This surface was composed of frontal, nasal, and incisive bone. As in Kagani goat [6] the frontal bone did not constitute the caudal extent of frontal surface in Markhoz goat, whereas in cattle [10], goat [11], and mithun [12] the frontal bone extended up to the caudal extent of the skull. A large intercorneal prominence was present on the midline of the frontal bone. The frontonasal suture was “V” shaped as it was reported in Kagani goat [6] (Figure 4). The nasal bones were convex at their external surface which terminated in a sharp rostral process. The rostral end of the incisive bone was approximately blunt with two long and narrow palatine fissures. The number and location of the supraorbital foramina are dependent on the species and possibly breeds [8]. In Kagani goat [6] presence of the single supraorbital foramen was reported, while in the skull of local goat of Assam presence of two supraorbital foramina was recorded [11]. Similarly in Markhoz goat two supraorbital foramina were present on both sides. These foramina continued by the shallow supraorbital groove rostrally and caudally and were located equidistantly from the interfrontal suture, approximately 1.9 ± 0.1 cm and 4.72 ± 0.52 cm away from caudodorsal rim of the orbit and base of the cornual process, respectively.

972682.fig.004
Figure 4: Frontal view of the skull of Markhoz goat showing 1: frontal bone, 2: nasal bone, 3: incisive bone, 4: parietal bone, 5: intercorneal prominence, 6: supraorbital foramen, 7: frontonasal suture, and 8: palatine fissure.
3.2.2. Lateral Surface

The prominent facial tuberosity was placed dorsal to the 3rd cheek tooth similar to ox [10], and mithun [12]. But it was placed at the junction of the 4th and 5th cheek teeth in Kagani goat [6] and dorsally to the 4th cheek tooth in Assam goat [11]. The infraorbital foramen was single on either side which was located directly dorsally to the junction of the first and second upper premolar in Markhoz goat breed (Figure 2). Cranial to this foramen a deep fossa was found lodging 1–4 foramina, whereas 4 foramina were reported in Mehraban sheep [8] and Kagani goat [6]. The temporal crest began below the cornual process and ended into a sharp and small tubercle caudolateral to the external auditory meatus, while it ended into a blunt tubercle in Kagani goat [6] and cattle [13]. The temporal fossa in Markhoz goat was deep and extensive as in goat [6] and Mehraban sheep [8]. The orbits were round and complete and located on a frontolateral oblique plane. Laterally, rostrodorsal rim of orbits had a deep notch. A deep fossa for the lacrimal sac was located on the orbital surface of lacrimal bone. The oval foramen was positioned in the caudal part of the pterygoid bone.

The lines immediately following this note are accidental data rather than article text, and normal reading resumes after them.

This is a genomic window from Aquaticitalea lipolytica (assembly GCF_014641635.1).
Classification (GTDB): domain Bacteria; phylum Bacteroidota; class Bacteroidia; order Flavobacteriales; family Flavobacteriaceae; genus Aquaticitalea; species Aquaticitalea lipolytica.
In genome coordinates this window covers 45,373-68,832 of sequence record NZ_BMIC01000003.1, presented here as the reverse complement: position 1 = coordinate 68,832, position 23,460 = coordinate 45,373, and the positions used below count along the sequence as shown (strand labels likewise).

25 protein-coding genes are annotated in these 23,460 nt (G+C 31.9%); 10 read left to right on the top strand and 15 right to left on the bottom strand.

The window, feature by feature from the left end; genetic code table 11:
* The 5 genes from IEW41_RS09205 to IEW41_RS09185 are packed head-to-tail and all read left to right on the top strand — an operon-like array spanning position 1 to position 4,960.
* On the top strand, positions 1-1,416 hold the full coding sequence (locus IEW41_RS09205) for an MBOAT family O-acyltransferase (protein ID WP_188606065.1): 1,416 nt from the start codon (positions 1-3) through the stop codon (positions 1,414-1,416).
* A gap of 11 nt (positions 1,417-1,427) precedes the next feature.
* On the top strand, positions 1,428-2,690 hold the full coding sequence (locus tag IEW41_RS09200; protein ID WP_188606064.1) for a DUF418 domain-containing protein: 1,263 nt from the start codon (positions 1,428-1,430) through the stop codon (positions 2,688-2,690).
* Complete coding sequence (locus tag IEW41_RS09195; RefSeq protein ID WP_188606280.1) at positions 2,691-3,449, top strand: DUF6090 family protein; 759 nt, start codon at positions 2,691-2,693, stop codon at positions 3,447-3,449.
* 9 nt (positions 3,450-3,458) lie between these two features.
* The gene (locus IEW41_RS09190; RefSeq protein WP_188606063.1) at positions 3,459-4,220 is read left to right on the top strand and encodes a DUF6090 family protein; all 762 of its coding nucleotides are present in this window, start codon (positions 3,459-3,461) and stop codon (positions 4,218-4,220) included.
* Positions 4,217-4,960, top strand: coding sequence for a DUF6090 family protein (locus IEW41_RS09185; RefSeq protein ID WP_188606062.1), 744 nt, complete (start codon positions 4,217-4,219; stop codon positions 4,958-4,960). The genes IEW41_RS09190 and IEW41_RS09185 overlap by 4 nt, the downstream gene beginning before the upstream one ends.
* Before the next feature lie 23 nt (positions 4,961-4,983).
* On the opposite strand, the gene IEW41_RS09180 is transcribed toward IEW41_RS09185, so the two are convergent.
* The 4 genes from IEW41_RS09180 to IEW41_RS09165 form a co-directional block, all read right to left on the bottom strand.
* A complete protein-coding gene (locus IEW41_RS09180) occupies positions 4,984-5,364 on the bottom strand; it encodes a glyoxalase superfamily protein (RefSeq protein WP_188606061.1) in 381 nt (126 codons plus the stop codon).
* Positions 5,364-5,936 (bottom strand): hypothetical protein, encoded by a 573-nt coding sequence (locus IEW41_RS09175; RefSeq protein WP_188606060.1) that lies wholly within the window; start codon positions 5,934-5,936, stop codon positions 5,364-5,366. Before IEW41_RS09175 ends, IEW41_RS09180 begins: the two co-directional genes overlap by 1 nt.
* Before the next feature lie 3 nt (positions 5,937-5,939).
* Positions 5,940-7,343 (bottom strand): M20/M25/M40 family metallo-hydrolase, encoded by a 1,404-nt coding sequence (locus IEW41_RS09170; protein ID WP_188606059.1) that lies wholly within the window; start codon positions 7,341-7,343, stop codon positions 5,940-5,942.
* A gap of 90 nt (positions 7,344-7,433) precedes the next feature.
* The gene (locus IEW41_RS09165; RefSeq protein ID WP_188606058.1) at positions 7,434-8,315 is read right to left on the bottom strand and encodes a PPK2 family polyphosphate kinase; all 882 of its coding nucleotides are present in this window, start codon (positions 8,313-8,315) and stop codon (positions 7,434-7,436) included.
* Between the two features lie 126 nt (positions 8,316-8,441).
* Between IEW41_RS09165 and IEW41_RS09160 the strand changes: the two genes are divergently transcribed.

3.2.3. Basal Surface

The basisphenoid bone had a sharp median ridge on its body. The basilar part of the occipital bone was surrounded by two pairs of muscular tubercles with similar size (Figure 5). It was reported that the rostral pair was larger in Mehraban sheep [8] while the caudal pair was larger in Kagani goat [6]. The tympanic bullae on the temporal bone were caudolaterally compressed and small in Kagani goat [6]. However, they were caudomedially compressed and well developed in Mehraban sheep [8]. In Markhoz goat the tympanic bulla was bilaterally compressed and well developed; also a well developed styloid process was seen. Rostral portion of the maxilla bone has become narrow and has given the palatine portion a “V” appearance and, also, transverse palatine suture was “V” shaped and serrated, lying over the greater palatine foramina. The minor palatine foramina were found to be absent. The median palatine suture is mildly serrated in rostral maxillary part (Figure 5).

972682.fig.005
Figure 5: Ventral view of the skull of Markhoz goat showing 1: muscular tubercle, 2: sharp ridge on the basisphenoid, 3: tympanic bullae, 4: styloid process, 5: oval foramen, 6: transverse palatine suture, 7: greater palatine foramen, and 8: median palatine suture.
3.2.4. Nuchal Surface

The external occipital protuberance on the external lamina of the squamous occipital bone was prominent and sharp (Figure 3) while it was reported to be wide and blunt in Mehraban sheep [8] and sharp and pointed in Kagani goat [6]. Laterally, paracondylar process projects downward on either side and at the same level of the occipital condyle. The temporal line was continuous of the temporal crest and ran over the parietal bone.

In conclusion, the morphologic and osteometric data of Markhoz goat are comparable to other ruminants. This work has provided basic information on the skull osteometry that would be helpful for comparison with other breeds of goats and description of adaptational physiology of the Markhoz goat breed.

Conflict of Interests

The author declares no conflict of interests with respect to the research, authorship, and/or publication of this paper.

Acknowledgments

The author would like to express his most sincere thanks to Mr. Farhadi and Miss. Khedmatgozar for their assistance with the preparation and photographing of the skulls.